LECTURE NOTES: FINITE ELEMENT METHOD


 Lionel Mosley
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1 LECTURE NOTES: FINITE ELEMENT METHOD AXEL MÅLQVIST. Motivation The finite element method has two main strengths... Geometry. Very complex geometries can be used. This is probably the main reason why finite element methods are used so frequently in industrial applications. Simulations of flow around cars and airplanes, oil reservoir simulation where the computational domain has cracks, structural mechanics applications where stress and strain are computed for complicated devices, such as a car engine, are just a few examples..2. Strong mathematical foundation. The finite element method has a very strong foundation in the theory of functional analysis developed in the first half of the 2th century. This gives us access to powerful tools when analyzing the error of the approximate solution. We recommend you to read the courses Finita element metoder and Funktionalanalys if you want to learn more. 2. Model problem We consider the simplest possible second order boundary value problem, the Poisson equation. 2.. The Poisson equation in one dimension. (2.) Ù ¼¼ (Ü) = (Ü) Ü ¾ [ ] Ù() = Ù() = where (Ü) is a given function, defined on the interval [ ]. We note that Ù belongs to the following space of functions, (2.2) Î = Ú ¾ ([ ]) : Ú() = Ú() = Date: September 22, 29.
2 2 AXEL MÅLQVIST 2 Conuinuous piecewise linear function, n= x Figure. A continuous piecewise linear function Applications. An elastic bar fixed at the end points, Hooke s law = Ù ¼ and equilibrium equation ¼ =, Ù is tangential displacement, is the stress, is the module of elasticity, and is a given load acting in the tangential direction. Stationary heat conduction, Fourier s law Õ = Ù ¼ and conservation of energy Õ ¼ =, where Ù is temperature, Õ heat flow, heat conductivity, and is a given heat source. 3. Continuous piecewise linear functions In any numerical method it is crucial to discretize the computational domain [ ]. 3.. Discretization. We let = Ü Ü Ü Ü Ò = and define = Ü Ü, = Ò, to be the local mesh size. We would like to compute an approximation Ù to Ù which is continuous and piecewise linear on the mesh given by the points Ü Ò =, see an example in Figure. We let Î be the space of continuous piecewise linear basis functions, (3.) Î = Ú ¾ ([ ]) : Ú() = Ú() = and Ú(Ü) Ü ¾ [Ü Ü +] is linear for all ¾ Ò We note that Î Î Basis for Î. The space Î is a function space with Ò degrees of freedom, the values at the inner nodes. There is a simple basis for Î consisting of continuous piecewise linear functions that are one in one node and zero in all other nodes, see Figure 2. We will denote these functions (Ü), where = Ò. We have, (3.2) Î = span( Ò = )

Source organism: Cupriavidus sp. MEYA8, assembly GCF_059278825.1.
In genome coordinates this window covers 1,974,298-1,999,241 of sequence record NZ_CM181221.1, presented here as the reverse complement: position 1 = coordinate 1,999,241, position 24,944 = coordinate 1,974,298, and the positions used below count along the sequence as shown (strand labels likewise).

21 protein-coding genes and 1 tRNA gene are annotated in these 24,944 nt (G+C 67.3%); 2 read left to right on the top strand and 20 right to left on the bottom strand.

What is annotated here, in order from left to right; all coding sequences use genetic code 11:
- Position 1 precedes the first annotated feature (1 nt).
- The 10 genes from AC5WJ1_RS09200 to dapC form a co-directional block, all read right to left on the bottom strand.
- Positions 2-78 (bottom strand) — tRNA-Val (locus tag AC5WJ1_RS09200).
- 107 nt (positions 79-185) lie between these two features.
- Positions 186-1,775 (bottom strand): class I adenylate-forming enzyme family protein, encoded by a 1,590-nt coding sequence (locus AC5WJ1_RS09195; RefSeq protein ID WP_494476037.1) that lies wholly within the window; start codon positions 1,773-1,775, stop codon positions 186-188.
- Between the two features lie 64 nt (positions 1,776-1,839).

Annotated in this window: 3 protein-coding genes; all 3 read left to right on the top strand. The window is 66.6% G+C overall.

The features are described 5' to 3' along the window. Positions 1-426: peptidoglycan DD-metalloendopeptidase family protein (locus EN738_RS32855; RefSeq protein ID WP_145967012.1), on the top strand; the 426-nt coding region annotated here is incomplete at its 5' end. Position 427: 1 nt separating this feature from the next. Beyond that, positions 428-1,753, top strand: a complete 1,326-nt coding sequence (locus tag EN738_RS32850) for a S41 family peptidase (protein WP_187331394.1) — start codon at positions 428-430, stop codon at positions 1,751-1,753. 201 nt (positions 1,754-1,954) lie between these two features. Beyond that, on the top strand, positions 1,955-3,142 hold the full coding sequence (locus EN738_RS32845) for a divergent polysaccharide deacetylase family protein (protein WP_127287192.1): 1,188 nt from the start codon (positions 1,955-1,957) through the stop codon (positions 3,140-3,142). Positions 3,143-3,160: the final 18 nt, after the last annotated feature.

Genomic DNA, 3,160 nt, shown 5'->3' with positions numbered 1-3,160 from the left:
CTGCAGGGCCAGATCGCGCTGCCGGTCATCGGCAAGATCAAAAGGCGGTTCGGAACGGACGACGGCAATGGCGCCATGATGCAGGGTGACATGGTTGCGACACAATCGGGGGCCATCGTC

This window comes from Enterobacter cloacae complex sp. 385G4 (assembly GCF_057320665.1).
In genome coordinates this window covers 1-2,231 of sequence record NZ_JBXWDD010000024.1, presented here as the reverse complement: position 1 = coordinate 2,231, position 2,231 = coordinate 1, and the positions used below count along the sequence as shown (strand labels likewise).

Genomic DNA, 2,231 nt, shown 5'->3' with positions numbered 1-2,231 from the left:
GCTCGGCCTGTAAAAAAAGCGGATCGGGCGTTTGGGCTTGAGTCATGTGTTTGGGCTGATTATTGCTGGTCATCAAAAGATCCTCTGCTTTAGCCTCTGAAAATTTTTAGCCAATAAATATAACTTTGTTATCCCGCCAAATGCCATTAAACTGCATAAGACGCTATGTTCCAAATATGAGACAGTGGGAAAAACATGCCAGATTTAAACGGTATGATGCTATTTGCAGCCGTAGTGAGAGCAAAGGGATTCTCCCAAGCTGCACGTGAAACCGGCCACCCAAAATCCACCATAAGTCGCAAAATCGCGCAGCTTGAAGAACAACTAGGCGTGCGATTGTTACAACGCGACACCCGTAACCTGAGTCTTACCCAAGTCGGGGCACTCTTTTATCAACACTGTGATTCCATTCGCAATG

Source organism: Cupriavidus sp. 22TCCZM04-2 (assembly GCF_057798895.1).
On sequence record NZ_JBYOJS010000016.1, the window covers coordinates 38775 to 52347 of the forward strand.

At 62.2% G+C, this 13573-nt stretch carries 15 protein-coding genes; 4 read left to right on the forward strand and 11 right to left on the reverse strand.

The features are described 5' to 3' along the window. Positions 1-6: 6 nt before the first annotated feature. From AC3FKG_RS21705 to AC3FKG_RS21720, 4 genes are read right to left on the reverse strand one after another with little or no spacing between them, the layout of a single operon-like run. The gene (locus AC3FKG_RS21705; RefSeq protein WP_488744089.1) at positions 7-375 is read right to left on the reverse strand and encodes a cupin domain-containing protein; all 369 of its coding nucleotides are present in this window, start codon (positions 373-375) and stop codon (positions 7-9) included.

3 LECTURE NOTES: FINITE ELEMENT METHOD 3 A basis function for V h x Figure 2. A basis function (hatfunction) for Î. Note that dim(î ) = Ò. In fact each function in Î can be identified with a vector in R Ò, namely the vector of function values at the nodes [Ú(Ü ) È Ú(Ü 2 ) Ú(Ü Ò )], and each vector in R Ò Ò can be identified with a function in Î, Ú = = Ú(Ü ) (Ü). 4. The weak form It is easy to see that a function Ù ¾ Î can not solve equation (2.) in the usual sense. A solution to equation (2.) has to have two bounded derivatives, functions in Î only have one. In fact, there are a lot of situations when even the exact solution Ù to a physical problem, which we model by a second order partial differential equation, does not belong the space of functions with bounded second derivative. One such example is when the boundary conditions are discontinuous or the boundary is nonsmooth. In order to work with these problems we introduce the concept of weak (or variational) solutions to partial differential equations. The weak form of a second order partial differential equation is derived using the following three steps. () Multiply the equation by a test function Ú ¾ Î. (2) Integrate over the computational domain [ ]. (3) Integrate by parts in order to move the second derivative to the test function. If we do this for the model problem (2.) we get, (4.) (Ü)Ú(Ü) Ü = Ù ¼¼ (Ü)Ú(Ü) Ü = Ù ¼ (Ü)Ú ¼ (Ü) Ü [Ù ¼ (Ü)Ú(Ü)] Ü= Ü= = Ù ¼ (Ü)Ú ¼ (Ü) Ü Note that the boundary terms vanish due to the boundary conditions for functions in Î. The weak form of equation (2.) reads: find Ù ¾ Î such that, (4.2) Ù ¼ (Ü)Ú ¼ (Ü) Ü = (Ü)Ú(Ü) Ü for all Ú ¾ Î. If an equation has a classical solution (with two bounded derivatives), this solution is always also a weak solution.